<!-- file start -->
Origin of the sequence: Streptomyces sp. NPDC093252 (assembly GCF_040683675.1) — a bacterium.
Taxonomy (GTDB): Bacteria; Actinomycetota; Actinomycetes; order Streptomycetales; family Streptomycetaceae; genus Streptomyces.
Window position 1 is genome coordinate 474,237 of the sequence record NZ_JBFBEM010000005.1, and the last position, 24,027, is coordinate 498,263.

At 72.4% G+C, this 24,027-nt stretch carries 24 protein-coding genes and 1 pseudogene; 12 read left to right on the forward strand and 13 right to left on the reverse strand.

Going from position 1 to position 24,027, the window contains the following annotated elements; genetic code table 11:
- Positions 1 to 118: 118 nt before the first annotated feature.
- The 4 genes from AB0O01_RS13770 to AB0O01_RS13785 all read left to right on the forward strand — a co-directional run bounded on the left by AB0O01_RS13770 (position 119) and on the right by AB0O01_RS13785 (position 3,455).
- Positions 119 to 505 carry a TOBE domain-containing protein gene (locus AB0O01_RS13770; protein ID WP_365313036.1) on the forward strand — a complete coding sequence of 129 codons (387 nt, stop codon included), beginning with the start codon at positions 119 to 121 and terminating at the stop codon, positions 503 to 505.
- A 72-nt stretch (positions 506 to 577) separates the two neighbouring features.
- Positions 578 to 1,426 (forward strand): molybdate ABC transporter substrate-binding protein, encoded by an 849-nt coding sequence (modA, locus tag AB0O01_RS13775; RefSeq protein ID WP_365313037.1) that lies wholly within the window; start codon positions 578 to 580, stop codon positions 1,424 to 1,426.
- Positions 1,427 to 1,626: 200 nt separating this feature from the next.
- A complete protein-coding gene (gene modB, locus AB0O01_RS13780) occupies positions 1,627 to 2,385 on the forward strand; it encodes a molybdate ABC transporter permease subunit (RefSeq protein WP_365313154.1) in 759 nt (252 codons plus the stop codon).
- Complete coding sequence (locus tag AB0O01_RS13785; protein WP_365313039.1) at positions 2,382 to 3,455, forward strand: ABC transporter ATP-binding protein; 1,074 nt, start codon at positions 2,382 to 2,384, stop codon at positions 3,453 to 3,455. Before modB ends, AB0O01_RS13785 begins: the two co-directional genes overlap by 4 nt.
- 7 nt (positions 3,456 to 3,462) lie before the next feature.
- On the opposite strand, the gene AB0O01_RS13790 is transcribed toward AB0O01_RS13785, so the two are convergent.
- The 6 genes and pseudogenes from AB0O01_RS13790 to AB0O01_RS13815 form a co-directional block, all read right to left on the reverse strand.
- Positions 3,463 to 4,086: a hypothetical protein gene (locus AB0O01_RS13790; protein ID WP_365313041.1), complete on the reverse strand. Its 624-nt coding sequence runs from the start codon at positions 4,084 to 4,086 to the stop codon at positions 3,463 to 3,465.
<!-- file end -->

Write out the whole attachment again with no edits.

Origin of the sequence: Streptomyces sp. NPDC093252 (assembly GCF_040683675.1) — a bacterium.
Taxonomy (GTDB): Bacteria; Actinomycetota; Actinomycetes; order Streptomycetales; family Streptomycetaceae; genus Streptomyces.
Window position 1 is genome coordinate 474,237 of the sequence record NZ_JBFBEM010000005.1, and the last position, 24,027, is coordinate 498,263.

At 72.4% G+C, this 24,027-nt stretch carries 24 protein-coding genes and 1 pseudogene; 12 read left to right on the forward strand and 13 right to left on the reverse strand.

Going from position 1 to position 24,027, the window contains the following annotated elements; genetic code table 11:
- Positions 1 to 118: 118 nt before the first annotated feature.
- The 4 genes from AB0O01_RS13770 to AB0O01_RS13785 all read left to right on the forward strand — a co-directional run bounded on the left by AB0O01_RS13770 (position 119) and on the right by AB0O01_RS13785 (position 3,455).
- Positions 119 to 505 carry a TOBE domain-containing protein gene (locus AB0O01_RS13770; protein ID WP_365313036.1) on the forward strand — a complete coding sequence of 129 codons (387 nt, stop codon included), beginning with the start codon at positions 119 to 121 and terminating at the stop codon, positions 503 to 505.
- A 72-nt stretch (positions 506 to 577) separates the two neighbouring features.
- Positions 578 to 1,426 (forward strand): molybdate ABC transporter substrate-binding protein, encoded by an 849-nt coding sequence (modA, locus tag AB0O01_RS13775; RefSeq protein ID WP_365313037.1) that lies wholly within the window; start codon positions 578 to 580, stop codon positions 1,424 to 1,426.
- Positions 1,427 to 1,626: 200 nt separating this feature from the next.
- A complete protein-coding gene (gene modB, locus AB0O01_RS13780) occupies positions 1,627 to 2,385 on the forward strand; it encodes a molybdate ABC transporter permease subunit (RefSeq protein WP_365313154.1) in 759 nt (252 codons plus the stop codon).
- Complete coding sequence (locus tag AB0O01_RS13785; protein WP_365313039.1) at positions 2,382 to 3,455, forward strand: ABC transporter ATP-binding protein; 1,074 nt, start codon at positions 2,382 to 2,384, stop codon at positions 3,453 to 3,455. Before modB ends, AB0O01_RS13785 begins: the two co-directional genes overlap by 4 nt.
- 7 nt (positions 3,456 to 3,462) lie before the next feature.
- On the opposite strand, the gene AB0O01_RS13790 is transcribed toward AB0O01_RS13785, so the two are convergent.
- The 6 genes and pseudogenes from AB0O01_RS13790 to AB0O01_RS13815 form a co-directional block, all read right to left on the reverse strand.
- Positions 3,463 to 4,086: a hypothetical protein gene (locus AB0O01_RS13790; protein ID WP_365313041.1), complete on the reverse strand. Its 624-nt coding sequence runs from the start codon at positions 4,084 to 4,086 to the stop codon at positions 3,463 to 3,465.